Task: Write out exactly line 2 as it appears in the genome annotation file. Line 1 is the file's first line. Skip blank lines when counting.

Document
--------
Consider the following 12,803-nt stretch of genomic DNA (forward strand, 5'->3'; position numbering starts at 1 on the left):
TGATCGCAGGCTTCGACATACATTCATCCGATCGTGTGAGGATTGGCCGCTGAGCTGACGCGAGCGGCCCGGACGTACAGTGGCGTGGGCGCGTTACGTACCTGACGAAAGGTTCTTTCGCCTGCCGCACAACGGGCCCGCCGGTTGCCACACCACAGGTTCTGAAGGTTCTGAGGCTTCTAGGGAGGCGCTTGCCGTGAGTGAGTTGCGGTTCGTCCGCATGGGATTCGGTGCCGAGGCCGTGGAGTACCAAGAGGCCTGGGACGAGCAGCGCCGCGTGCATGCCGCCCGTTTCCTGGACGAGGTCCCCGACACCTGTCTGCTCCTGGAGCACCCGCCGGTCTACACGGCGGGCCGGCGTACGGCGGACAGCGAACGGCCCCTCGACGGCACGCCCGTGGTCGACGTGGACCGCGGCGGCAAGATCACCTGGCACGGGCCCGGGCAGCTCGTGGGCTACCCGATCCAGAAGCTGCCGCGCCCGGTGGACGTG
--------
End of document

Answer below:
TGATCGCAGGCTTCGACATACATTCATCCGATCGTGTGAGGATTGGCCGCTGAGCTGACGCGAGCGGCCCGGACGTACAGTGGCGTGGGCGCGTTACGTACCTGACGAAAGGTTCTTTCGCCTGCCGCACAACGGGCCCGCCGGTTGCCACACCACAGGTTCTGAAGGTTCTGAGGCTTCTAGGGAGGCGCTTGCCGTGAGTGAGTTGCGGTTCGTCCGCATGGGATTCGGTGCCGAGGCCGTGGAGTACCAAGAGGCCTGGGACGAGCAGCGCCGCGTGCATGCCGCCCGTTTCCTGGACGAGGTCCCCGACACCTGTCTGCTCCTGGAGCACCCGCCGGTCTACACGGCGGGCCGGCGTACGGCGGACAGCGAACGGCCCCTCGACGGCACGCCCGTGGTCGACGTGGACCGCGGCGGCAAGATCACCTGGCACGGGCCCGGGCAGCTCGTGGGCTACCCGATCCAGAAGCTGCCGCGCCCGGTGGACGTG